"Bacon is the candy of meat."

Wednesday, December 31, 2008

Salted caramel hits the big time

The NY Times dining section traces the trajectory of salted caramel from French gourmet goodie to high-end American foodie treat to mass-market taste sensation.

Wednesday, December 24, 2008

Merry Hanukkah and Happy Christmas!

Here at the Gateau household we're cheerfully celebrating Hanukkah and Christmas simultaneously (with a little Winter Solstice thrown in on Sunday for good measure, via a red velvet cake with a sun decoration and Happy Birthday to the Sun sung together). I have latkes frying while a pork roast with port-coffee cream sauce is in its final stages. Plus, Mr. Gateau made his wonderful Three Sisters Stew that I missed at Thanksgiving, and we have broccoli. I'm posting between latke flipping and snorts of eggnog with the good rum.

Tomorrow we'll have our annual chocolate chip pancakes with bacon, and then head to the grandparents, who will be doing up a standing rib roast, and I'll probably make some Yorkshire pudding to go with.

Happies, dear readers!

Saturday, December 20, 2008

In which we expand our horizons

After enjoying our Sweet and Savory Baking class over the summer, Ms. Cake and I decided to sign up for another cooking class as soon as possible. This being NYC, land of a zillion activities and opportunities, a zillion people are having the same idea you are, so everything is oversubscribed immediately. We weren't able to sign up for another class until mid-December, but the wait was worth it. Last Saturday night we spent 4 1/2 extremely pleasant hours learning all about Thai cooking, preparing numerous dishes in teams, and then eating our feast with a selection of wines and Asian beers.

As an extra bonus, the instructor was Chef Jane, who had taught our baking class. Chef Jane is cheerful but firm, and really seems to love not just food and cooking but also teaching non-pros. The class was large, and everyone seemed happy to be there, unlike our last class when we had to share our workspace with a miserable couple who seemed to hate all of humanity, including each other.

After a discussion of Thai ingredients, flavors, and cooking techniques, we broke into groups to start cooking. Our team was assigned sticky rice with mango (unsweetened, and served as a side dish rather than as a dessert), tapioca with young coconut (over which was served another team's fried bananas with black and white sesame seeds), summer rolls, and whole steamed fish with tamarind sauce. Ms. Cake was in charge of preparing the fish, and I made the tamarind sauce, which is a thing of fabulousness. Really, that sauce would probably make artgum eraser taste delicious.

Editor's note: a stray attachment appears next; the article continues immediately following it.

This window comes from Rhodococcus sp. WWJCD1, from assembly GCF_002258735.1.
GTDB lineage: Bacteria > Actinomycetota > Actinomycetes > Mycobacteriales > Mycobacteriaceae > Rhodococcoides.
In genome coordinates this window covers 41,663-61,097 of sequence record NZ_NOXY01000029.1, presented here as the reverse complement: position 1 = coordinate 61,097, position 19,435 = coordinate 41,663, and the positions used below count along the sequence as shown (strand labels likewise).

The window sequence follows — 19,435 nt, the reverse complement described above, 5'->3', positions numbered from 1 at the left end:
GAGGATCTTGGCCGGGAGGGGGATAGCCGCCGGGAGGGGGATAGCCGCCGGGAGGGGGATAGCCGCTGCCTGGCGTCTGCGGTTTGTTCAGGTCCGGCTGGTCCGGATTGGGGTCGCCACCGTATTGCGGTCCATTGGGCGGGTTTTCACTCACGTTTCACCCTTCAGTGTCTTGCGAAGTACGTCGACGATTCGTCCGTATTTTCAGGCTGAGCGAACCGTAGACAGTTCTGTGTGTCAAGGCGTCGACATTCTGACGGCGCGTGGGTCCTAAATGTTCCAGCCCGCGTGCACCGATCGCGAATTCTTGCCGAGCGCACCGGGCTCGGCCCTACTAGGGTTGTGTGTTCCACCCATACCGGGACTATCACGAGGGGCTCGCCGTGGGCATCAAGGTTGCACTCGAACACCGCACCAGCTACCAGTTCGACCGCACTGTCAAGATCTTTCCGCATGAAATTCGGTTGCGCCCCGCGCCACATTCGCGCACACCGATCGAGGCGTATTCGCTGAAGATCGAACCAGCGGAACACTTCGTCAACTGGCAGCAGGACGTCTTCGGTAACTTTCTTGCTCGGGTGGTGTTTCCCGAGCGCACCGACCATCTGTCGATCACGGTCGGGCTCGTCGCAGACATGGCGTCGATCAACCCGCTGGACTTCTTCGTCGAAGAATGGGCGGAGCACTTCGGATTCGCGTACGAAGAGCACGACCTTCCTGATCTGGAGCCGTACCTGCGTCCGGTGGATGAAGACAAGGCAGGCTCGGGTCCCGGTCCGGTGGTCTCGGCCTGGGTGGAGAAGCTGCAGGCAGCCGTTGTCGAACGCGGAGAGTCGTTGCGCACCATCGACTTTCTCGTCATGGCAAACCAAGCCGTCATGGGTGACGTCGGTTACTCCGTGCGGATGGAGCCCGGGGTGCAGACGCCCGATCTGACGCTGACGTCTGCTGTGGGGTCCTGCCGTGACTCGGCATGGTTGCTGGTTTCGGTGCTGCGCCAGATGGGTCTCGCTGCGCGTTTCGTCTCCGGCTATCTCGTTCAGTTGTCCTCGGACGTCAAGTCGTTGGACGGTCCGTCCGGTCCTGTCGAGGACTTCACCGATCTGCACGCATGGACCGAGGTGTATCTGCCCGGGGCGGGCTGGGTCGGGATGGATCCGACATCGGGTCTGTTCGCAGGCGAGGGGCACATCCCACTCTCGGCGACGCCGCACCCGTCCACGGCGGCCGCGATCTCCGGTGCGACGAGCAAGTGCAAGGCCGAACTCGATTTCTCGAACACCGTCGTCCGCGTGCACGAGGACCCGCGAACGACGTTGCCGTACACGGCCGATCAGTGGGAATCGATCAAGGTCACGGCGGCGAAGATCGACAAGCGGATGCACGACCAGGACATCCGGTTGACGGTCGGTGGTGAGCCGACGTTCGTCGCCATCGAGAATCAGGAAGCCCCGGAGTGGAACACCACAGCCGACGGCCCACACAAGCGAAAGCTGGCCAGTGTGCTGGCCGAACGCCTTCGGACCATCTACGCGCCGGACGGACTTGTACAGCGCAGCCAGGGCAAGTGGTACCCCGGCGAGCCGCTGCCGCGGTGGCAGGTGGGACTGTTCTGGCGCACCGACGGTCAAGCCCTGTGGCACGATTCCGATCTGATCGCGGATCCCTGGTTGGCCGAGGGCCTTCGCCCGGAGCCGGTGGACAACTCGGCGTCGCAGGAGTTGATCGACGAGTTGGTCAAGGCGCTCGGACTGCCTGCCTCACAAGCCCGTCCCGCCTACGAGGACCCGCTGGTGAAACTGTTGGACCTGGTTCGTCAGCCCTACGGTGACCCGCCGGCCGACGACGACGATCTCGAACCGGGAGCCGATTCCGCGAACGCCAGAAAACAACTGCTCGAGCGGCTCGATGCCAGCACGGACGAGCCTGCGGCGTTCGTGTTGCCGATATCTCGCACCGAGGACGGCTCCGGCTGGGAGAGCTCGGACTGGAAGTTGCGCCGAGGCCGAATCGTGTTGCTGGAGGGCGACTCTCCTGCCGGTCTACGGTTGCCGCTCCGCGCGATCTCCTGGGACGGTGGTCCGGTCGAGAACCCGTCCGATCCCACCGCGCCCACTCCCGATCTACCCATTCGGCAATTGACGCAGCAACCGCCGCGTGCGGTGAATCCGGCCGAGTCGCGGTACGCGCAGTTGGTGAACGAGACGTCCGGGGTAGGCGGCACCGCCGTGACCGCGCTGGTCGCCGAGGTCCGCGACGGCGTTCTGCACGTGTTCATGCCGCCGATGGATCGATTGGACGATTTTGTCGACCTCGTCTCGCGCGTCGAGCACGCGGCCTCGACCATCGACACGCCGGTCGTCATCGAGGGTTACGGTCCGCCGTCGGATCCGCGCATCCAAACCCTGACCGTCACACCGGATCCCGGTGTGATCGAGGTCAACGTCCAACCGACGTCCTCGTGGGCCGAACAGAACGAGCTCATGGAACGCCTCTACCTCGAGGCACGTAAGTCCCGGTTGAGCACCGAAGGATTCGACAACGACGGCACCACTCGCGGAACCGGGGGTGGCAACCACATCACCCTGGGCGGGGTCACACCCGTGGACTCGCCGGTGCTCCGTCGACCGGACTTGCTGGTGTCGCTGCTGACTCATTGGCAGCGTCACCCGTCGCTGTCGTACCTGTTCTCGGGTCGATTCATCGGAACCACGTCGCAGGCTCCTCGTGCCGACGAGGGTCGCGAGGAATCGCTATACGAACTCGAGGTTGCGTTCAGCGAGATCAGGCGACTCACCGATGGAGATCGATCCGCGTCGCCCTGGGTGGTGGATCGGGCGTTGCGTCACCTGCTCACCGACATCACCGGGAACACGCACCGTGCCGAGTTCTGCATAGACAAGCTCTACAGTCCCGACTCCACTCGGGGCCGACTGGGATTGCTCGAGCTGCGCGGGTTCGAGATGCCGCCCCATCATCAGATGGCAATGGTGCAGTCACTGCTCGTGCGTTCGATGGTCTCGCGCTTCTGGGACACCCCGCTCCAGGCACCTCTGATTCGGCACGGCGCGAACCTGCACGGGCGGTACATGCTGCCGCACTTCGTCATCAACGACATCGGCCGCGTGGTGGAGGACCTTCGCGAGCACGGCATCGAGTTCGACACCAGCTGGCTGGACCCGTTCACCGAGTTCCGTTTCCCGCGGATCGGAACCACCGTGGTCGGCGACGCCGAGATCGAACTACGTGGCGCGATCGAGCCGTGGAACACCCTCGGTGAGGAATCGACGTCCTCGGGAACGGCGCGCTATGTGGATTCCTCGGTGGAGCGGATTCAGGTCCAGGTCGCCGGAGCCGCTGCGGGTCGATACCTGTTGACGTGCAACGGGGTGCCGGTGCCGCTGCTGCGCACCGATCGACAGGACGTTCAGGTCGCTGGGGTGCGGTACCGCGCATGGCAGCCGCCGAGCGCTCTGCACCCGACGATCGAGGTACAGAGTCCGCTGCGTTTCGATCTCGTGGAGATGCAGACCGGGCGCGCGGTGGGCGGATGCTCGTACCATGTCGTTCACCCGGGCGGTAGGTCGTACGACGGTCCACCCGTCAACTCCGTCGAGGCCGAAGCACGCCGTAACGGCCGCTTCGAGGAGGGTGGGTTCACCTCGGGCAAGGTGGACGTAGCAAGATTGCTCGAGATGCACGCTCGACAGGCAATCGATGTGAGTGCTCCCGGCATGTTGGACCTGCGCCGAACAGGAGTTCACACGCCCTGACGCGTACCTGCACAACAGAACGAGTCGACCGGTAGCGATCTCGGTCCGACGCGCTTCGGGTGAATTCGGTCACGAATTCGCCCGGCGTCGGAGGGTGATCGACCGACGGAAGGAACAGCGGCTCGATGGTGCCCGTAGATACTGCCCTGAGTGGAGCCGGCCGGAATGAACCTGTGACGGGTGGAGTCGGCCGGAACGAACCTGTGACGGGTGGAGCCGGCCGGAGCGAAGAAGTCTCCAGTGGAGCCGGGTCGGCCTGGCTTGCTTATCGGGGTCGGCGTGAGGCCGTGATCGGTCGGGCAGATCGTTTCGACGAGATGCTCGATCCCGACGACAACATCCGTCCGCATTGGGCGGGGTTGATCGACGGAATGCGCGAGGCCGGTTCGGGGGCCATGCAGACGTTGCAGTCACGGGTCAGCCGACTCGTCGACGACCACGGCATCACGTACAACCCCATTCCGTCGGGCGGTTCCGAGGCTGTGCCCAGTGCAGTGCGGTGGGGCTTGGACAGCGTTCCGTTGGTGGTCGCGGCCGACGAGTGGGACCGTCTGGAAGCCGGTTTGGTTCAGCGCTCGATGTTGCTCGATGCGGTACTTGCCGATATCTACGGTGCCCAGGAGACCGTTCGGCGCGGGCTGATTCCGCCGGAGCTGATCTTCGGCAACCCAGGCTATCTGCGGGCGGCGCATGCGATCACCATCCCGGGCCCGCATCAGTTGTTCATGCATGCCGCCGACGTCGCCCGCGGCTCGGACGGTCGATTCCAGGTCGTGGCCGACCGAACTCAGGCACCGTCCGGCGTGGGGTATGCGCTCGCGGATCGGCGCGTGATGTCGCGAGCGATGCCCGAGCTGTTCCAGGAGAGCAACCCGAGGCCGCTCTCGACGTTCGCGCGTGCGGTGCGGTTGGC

Other teams worked on Pad Thai, chicken with green curry, chicken satay with peanut sauce, hot and spicy shrimp soup, green papaya salad, cucumber salad, and grilled shrimp with cilantro and chiles. By the end of the cooking session, we had three cooking stations covered with dishes of food ready to eat.

My sticky rice got overcooked, and neither of the Pad Thai executions were terrific, but it didn't matter, because there was so much good food to eat. Idiotically, neither of us thought to take photos, but trust us, it was a beautiful spread, and delicious. I'm searching for a good place in my area to buy some of the necessary ingredients, but if need be I'll just make a pilgrimage to Queens and stock up on curry pastes, rice paper wrappers, and other necessaries.

Meanwhile, the top tip was to use a Japanese wasabi grater to grate ginger root. It won't nick your fingers, it's quick and easy to use, and it catches all the ginger flesh and juice while eliminating the stringy bits.

Wednesday, November 12, 2008

Yes We Can.....eat at Olive Garden

Ms. Cake and I decided this was the year we could no longer sit on our asses and watch the election unfold around us, so we signed up with the volunteer lawyers' arm of the Obama campaign to do voter protection in a swing state on Election Day. We were assigned to the southeastern Ohio operation, and so the day before the election we got up at the crack of dawn and flew to Columbus, OH, rented a car, and drove to Athens, the home of Ohio University, for training. In honor of my respect for Barack Obama and my love of fatty foods, I wore my "Donuts and Bacon: Taste We Can Believe In" t-shirt, a gift from my friend Jeffrey. Fortunately, my fellow travelers found it as amusing as I did (I was a little afraid the overly-earnest might find it offensive, but not that afraid).

Having arrived at the Holiday Inn Express for the training session a bit early, we had time to kill and needed lunch. Off the same parking lot was an Applebee's, which Ms. Cake had never patronized. I assured her that you can get a perfectly respectable lunch at Applebee's, and in fact I happen to enjoy their "Oriental" chicken salad with crispy chicken quite a bit. So we had that. Could not get a cup of coffee because the Athens area was under a "boil water" order due to a water system problem, so we made up for it with extra Diet Coke.